Within minutes of a criminal gaining remote access to your private information on the county Web site, the information can be sold to thousands of criminals all over the world. Your most private data can pop up anywhere — from Russia, where credit card numbers are ripe for the picking on underground Web sites, to the Middle East, where terrorist groups finance operations through identity theft, and major cities in the United States, where street gangs sell forged identity papers to illegal aliens.
American taxpayers deserve better protection from elected officials we entrust with the data that documents our lives. Our forefathers considered the repository as a whole to be so important that they protected the records behind steel vaults. Many responsible county officials still do in spite of increasing pressure from outside interests and misguided peers. Indeed the primary function of county officials has always been to preserve the repository as a taxpayer-owned asset while making individual documents available within the confines of the jurisdiction. The system worked exceedingly well until a few years ago when some county officials decided everyone in the world should have the same access to citizen records as those who visited the courthouse in person. These few county officials threw the security of their citizens and centuries of time-tested tradition out the internet window.
The Need to Protect Your Good Name
It is evident there is a need to protect individuals regarding identity theft and fraud. A slew of credit monitoring and protection products promise to notify the subscriber when there has been a change in their credit score or when there appears to be suspicious activity with one of their accounts. The majority of these services are reselling credit monitoring services, which provide no preventative features. Currently, there are over 70 identity theft services offered on the market and the number is growing. But credit monitoring does nothing to repair the damage caused by identity theft and like most identity theft services goes into effect only after an individual’s identity has been compromised and is available on the black market.
According to a recent independent study by Javelin Research, "The types of credit monitoring services offered by various creditors and the credit scoreing agencies -simply don't work. Their services are designed to raise profits for the credit industry and have very little effectiveness, if any, in guarding our identities."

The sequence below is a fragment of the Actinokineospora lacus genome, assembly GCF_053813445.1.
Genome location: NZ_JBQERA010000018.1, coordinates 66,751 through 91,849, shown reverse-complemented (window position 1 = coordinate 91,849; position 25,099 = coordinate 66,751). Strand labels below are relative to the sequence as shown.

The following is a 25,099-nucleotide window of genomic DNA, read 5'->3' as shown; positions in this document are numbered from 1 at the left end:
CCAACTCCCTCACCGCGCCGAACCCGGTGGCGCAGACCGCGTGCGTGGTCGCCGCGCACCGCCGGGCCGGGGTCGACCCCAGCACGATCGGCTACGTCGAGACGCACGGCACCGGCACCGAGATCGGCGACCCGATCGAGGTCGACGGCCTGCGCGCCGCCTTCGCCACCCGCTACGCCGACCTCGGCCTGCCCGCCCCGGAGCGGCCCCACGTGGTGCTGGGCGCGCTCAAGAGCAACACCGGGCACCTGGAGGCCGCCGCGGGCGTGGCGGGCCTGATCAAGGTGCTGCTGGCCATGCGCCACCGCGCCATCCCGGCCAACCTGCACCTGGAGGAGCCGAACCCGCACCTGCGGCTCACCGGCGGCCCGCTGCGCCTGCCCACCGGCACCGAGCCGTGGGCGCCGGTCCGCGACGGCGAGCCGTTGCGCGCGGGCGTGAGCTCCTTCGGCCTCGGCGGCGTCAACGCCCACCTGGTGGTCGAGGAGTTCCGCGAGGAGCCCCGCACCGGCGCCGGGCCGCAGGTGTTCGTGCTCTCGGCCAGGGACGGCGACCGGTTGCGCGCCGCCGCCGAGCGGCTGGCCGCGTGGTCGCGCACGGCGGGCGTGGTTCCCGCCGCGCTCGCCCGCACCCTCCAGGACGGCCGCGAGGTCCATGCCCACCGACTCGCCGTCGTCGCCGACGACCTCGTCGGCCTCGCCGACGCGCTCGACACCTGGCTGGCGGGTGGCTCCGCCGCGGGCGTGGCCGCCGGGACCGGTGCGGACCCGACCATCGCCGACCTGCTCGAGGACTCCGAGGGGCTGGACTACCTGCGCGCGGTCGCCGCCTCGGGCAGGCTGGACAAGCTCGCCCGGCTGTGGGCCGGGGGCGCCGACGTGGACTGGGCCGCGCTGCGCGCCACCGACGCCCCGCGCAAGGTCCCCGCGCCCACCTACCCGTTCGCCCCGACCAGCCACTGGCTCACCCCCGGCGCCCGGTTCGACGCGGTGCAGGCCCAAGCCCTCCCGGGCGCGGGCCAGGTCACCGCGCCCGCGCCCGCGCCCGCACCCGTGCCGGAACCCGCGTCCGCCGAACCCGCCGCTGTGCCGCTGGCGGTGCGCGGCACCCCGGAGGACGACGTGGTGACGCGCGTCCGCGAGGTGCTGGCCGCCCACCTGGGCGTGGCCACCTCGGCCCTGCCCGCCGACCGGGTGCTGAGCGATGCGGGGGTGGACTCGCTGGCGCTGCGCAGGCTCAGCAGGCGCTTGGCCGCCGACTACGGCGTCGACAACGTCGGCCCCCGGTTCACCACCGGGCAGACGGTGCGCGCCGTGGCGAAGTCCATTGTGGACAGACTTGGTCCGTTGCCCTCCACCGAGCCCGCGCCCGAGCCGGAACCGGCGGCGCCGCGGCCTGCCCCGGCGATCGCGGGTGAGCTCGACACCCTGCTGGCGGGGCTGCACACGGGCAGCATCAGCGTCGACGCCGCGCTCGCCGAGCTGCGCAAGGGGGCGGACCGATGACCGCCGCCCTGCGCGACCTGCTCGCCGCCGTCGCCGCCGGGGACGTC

The Javelin study showed, "To prevent Identity theft, fraud alerts clearly trump credit monitoring."
The system works by only allowing the consumer who has placed the alerts the authority to utilize his or her own credit. The alerts ensure that if anyone tries to do anything with your credit score, such as get new credit, change your address, expand credit lines, open a checking account, get insurance, utilities, or anything else, the financial institution must call you directly for your approval before anything happens.
Holding Government Web Sites Accountable
In 1997, Arizona’s Maricopa County became the first government entity in the nation to post Public Records online. Maricopa now claims the highest rate of identity theft in the nation, and local IT officials say the two statistics are inextricably linked." Just before Christmas,2005 while Maricopa County Officials were denying that criminals were using the County Website, a 23-year-old methamphetamine user was showing Scottsdale officers exactly how he used the County Recorder’s Website to steal identities.
Clearly, if a government agency or business entity fails to protect your information or is somehow party to the breach that revealed information they had filed on you, there is a definite liability question whether it be a institution, an employer, a credit bureau or the government. Even if an employee or contractor committed an illegal act and revealed your data, there may still be a liability issue for the employer of that person or their services. Click here for a free evaluation by attorneys interested in your specific case.